Volunteer Opportunities While Social Distancing
Millions of older adults volunteer. Their service is both of inestimable value to our country, and a vital part of senior wellness. Volunteering has been found to promote healthy aging in many ways.
But in the midst of the COVID-19 pandemic, many seniors are unable to take part in their usual volunteer activities. Many report feeling a real letdown as they no longer have this way to give back and stay connected.
The Corporation for National & Community Service is sharing 10 great ideas for volunteer service during this time, for people of every age. Not every volunteer opportunity will be appropriate for you. Follow the recommendations for social distancing that apply to your age, health condition, whether you live in a senior living community, and the coronavirus situation in your area. Ask your doctor if you’re not sure an in-person volunteer task is safe for you.
Cash donations are the best way to support the nonprofit of your choice. The National Voluntary Organizations Active in Disaster (NVOAD) has a list of organizations supporting COVID-19 response efforts. GuideStar and Great Nonprofits also have search engines to locate organizations that need help.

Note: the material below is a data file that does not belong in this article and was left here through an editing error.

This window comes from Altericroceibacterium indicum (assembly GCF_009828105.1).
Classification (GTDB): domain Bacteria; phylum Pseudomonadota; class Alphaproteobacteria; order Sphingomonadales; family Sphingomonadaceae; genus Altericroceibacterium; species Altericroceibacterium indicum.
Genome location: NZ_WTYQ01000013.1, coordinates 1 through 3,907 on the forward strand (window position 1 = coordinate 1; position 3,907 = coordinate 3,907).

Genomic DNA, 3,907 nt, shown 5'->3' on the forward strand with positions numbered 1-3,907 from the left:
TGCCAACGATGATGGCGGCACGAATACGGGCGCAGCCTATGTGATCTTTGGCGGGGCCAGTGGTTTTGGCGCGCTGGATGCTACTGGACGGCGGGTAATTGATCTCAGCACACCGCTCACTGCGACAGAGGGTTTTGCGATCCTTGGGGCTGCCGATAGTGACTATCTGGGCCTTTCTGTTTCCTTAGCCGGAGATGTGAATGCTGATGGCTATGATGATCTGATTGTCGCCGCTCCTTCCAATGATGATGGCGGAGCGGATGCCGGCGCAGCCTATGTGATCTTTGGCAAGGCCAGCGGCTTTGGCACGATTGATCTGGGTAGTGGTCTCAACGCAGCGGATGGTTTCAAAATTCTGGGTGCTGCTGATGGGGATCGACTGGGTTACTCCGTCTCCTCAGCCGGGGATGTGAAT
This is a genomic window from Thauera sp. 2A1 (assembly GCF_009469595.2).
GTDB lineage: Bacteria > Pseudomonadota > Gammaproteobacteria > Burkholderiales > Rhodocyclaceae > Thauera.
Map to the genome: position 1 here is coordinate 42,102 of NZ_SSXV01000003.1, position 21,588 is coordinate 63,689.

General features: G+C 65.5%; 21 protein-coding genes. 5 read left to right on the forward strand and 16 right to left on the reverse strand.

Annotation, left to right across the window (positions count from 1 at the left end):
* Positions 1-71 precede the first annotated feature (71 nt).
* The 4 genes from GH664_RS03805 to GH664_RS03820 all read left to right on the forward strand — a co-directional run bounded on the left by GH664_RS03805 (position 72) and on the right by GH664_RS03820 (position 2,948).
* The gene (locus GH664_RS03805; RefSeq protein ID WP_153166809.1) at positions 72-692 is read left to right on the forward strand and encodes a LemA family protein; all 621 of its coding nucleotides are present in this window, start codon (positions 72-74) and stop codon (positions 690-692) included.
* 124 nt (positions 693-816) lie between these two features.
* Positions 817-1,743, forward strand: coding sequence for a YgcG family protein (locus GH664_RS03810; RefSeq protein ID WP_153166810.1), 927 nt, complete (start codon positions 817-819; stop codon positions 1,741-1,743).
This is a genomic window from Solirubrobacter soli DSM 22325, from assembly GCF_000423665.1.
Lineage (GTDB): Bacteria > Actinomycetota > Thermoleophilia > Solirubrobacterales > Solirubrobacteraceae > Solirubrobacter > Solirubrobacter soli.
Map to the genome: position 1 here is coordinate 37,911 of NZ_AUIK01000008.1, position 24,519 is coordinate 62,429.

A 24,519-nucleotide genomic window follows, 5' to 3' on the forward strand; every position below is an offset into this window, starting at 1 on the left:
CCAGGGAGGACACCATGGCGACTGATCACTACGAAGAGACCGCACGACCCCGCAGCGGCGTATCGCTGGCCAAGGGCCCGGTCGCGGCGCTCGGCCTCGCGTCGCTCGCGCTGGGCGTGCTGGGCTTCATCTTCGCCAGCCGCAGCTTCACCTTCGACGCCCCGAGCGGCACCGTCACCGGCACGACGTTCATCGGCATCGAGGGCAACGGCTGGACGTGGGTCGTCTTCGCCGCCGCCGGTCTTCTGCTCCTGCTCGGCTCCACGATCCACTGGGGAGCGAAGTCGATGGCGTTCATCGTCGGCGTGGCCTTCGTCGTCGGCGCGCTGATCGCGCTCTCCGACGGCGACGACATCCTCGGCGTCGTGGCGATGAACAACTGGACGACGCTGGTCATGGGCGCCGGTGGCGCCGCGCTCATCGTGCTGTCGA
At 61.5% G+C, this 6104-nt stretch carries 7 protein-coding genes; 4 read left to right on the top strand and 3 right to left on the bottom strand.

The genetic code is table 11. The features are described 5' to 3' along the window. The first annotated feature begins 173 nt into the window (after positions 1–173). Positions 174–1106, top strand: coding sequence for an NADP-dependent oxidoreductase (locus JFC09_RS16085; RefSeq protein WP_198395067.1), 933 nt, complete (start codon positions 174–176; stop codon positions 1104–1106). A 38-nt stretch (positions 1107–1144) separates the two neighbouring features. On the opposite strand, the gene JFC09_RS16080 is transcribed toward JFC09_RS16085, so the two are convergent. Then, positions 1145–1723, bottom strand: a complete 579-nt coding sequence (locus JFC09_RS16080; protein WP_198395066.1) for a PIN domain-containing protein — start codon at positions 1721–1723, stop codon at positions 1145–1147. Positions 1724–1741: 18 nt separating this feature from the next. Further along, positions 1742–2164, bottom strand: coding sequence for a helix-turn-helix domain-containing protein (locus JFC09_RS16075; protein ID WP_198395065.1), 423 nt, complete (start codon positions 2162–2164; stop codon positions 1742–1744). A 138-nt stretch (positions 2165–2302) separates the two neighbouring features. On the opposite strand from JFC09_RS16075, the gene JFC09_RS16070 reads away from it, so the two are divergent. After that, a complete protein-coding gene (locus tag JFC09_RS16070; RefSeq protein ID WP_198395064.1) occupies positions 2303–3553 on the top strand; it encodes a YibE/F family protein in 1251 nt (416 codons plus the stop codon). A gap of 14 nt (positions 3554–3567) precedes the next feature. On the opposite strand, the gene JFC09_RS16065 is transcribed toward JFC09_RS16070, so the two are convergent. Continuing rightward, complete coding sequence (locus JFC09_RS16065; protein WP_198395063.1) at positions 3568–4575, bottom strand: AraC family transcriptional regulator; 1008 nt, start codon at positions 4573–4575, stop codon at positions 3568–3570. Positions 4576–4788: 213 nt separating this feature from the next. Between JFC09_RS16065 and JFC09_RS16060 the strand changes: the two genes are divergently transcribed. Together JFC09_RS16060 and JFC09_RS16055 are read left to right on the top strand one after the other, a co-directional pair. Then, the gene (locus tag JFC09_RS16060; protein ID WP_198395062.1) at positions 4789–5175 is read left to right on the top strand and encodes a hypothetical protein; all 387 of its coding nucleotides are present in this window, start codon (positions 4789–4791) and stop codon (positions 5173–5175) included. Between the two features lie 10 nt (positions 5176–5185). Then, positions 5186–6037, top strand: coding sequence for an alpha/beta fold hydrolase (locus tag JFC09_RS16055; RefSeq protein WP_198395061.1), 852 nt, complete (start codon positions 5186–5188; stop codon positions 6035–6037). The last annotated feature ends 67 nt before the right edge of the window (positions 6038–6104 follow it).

Donate to food banks and pantries to help them stock up or volunteer at a food bank that needs help packing and sorting food using safe practices. Visit Feeding America or Food Pantries to find an organization near you.
Help out someone you know or contact your local Meals on Wheels to learn ways to volunteer.
Check with your area school system to see if they need volunteers to distribute food (or other items) to children and families in need.
Blood donations have decreased dramatically. Help fill the need by contacting your local Red Cross or other blood donation sites.
Trained medical volunteers can offer their services by registering with a National VOAD member. Medical professionals and others can help locally by joining the Medical Reserve Corps or registering through Emergency System for the Advance Registration of Volunteer Health Professionals.
If you have medical supplies or equipment to donate, please email FEMA’s National Business Emergency Operations Center at email@example.com.
Check on your neighbors, friends, and family—especially those who are older or may be alone. A phone call, text, or a conversation through the door could brighten their day.
Many states are identifying local volunteer opportunities; visit your State Service Commission’s website for details.
Prefer to volunteer while staying at home? Check out AllForGood.org for service ideas.
Source: The Corporation for National & Community Service, which includes the SeniorCorps program.